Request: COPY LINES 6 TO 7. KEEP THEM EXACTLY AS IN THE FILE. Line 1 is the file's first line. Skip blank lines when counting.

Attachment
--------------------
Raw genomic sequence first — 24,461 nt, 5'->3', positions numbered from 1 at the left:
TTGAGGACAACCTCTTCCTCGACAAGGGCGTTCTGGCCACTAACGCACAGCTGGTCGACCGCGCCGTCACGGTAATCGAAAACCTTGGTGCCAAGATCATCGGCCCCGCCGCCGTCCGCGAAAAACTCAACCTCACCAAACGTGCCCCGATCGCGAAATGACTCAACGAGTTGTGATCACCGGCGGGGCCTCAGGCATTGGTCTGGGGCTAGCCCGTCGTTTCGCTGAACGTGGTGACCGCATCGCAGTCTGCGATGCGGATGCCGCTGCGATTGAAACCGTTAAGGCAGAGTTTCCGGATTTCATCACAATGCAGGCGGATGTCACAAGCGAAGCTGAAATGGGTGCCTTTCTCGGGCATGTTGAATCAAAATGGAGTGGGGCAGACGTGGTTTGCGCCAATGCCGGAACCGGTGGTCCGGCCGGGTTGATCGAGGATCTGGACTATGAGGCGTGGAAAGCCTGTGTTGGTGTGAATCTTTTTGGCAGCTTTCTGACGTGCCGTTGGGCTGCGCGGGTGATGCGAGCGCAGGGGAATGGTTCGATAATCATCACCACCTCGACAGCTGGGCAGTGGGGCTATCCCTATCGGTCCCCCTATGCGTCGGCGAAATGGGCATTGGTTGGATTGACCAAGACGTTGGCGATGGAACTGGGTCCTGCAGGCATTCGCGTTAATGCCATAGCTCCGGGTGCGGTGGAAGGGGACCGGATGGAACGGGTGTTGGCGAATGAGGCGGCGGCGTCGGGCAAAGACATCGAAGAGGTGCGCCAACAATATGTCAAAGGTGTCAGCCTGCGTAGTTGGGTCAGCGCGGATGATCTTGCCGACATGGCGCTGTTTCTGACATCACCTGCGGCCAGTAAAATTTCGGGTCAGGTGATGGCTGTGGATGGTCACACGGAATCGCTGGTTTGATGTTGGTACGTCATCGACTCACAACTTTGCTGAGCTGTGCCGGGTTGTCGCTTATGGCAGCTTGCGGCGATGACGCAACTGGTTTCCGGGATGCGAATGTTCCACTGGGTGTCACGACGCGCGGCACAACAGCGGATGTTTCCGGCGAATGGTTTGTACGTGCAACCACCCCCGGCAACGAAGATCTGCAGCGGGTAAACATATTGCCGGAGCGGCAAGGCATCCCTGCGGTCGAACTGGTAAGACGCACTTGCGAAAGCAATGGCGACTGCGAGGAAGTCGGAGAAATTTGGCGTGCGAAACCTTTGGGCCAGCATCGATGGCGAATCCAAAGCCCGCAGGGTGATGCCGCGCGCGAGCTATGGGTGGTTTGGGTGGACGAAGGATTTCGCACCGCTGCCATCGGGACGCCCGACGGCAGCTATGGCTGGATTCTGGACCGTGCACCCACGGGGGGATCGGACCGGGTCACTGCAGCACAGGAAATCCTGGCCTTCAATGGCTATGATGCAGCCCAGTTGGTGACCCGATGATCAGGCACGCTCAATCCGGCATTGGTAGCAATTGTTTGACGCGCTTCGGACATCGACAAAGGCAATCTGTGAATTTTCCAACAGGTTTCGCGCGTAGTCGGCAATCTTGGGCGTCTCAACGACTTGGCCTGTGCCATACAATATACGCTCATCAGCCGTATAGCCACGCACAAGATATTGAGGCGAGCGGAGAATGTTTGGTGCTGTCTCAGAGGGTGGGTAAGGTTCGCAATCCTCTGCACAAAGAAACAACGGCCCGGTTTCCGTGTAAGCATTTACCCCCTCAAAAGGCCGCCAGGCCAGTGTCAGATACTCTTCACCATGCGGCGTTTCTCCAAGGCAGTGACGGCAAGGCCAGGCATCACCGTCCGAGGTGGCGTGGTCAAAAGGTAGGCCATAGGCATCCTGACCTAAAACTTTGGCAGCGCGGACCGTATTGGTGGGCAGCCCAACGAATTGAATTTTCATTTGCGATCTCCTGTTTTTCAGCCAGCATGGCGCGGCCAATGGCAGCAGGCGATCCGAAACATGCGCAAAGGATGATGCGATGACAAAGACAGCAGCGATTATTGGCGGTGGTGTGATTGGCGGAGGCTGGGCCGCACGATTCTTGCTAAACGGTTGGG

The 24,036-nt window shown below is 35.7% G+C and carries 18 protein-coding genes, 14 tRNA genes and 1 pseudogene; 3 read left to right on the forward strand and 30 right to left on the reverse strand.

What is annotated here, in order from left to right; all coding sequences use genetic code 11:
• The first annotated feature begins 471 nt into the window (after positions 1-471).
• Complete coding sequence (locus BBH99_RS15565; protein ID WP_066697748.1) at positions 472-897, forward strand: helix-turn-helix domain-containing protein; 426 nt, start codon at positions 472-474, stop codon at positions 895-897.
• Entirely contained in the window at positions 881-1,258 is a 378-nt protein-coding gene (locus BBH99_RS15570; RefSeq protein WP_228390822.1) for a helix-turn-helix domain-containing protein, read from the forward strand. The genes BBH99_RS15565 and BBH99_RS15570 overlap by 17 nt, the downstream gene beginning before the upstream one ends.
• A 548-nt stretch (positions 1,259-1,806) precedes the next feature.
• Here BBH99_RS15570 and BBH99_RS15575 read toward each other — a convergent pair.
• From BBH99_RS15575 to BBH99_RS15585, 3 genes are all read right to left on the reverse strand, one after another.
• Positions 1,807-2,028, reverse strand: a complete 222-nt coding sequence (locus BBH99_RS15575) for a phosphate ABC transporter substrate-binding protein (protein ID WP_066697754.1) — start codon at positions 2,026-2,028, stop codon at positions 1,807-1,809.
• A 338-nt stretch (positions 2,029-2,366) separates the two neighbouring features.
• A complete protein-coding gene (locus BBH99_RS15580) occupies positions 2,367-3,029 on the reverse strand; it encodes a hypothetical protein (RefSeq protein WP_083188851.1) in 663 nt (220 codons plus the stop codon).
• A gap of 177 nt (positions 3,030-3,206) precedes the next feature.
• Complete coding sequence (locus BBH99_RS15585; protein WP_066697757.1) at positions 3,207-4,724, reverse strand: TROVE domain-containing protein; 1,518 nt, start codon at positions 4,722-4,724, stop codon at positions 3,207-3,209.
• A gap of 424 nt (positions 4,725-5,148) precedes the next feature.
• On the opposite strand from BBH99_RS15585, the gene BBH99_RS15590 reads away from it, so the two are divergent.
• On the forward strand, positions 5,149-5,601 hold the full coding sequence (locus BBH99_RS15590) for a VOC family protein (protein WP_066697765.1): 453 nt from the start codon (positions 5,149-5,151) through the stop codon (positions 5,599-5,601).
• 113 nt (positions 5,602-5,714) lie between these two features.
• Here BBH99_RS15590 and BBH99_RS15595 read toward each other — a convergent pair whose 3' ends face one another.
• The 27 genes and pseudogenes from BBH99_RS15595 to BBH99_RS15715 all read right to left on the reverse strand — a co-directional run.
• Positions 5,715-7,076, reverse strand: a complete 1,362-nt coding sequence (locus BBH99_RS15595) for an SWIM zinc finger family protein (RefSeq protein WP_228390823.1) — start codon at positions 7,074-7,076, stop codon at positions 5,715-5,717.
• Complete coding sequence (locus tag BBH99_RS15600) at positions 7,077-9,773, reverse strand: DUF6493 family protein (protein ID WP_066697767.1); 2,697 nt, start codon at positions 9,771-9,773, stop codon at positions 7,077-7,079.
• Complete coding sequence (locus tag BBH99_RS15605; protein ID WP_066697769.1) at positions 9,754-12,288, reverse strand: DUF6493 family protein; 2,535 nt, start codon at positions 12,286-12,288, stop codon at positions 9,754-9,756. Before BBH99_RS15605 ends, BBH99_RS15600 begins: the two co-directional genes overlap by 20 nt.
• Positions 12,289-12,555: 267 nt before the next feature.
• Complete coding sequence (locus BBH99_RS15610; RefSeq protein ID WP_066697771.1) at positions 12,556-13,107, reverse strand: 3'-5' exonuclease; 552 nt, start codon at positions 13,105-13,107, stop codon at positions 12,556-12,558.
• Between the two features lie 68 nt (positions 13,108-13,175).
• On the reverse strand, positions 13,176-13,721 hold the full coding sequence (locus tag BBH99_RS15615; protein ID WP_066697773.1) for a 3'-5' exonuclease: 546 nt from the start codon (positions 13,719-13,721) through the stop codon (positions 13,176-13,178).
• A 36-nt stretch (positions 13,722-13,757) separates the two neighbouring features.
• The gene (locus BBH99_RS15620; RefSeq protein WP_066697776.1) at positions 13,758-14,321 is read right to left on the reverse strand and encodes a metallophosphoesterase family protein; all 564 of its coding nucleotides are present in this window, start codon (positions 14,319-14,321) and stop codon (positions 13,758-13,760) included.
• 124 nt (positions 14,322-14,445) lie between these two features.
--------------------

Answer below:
• Complete coding sequence (locus BBH99_RS15565; protein ID WP_066697748.1) at positions 472-897, forward strand: helix-turn-helix domain-containing protein; 426 nt, start codon at positions 472-474, stop codon at positions 895-897.
• Entirely contained in the window at positions 881-1,258 is a 378-nt protein-coding gene (locus BBH99_RS15570; RefSeq protein WP_228390822.1) for a helix-turn-helix domain-containing protein, read from the forward strand. The genes BBH99_RS15565 and BBH99_RS15570 overlap by 17 nt, the downstream gene beginning before the upstream one ends.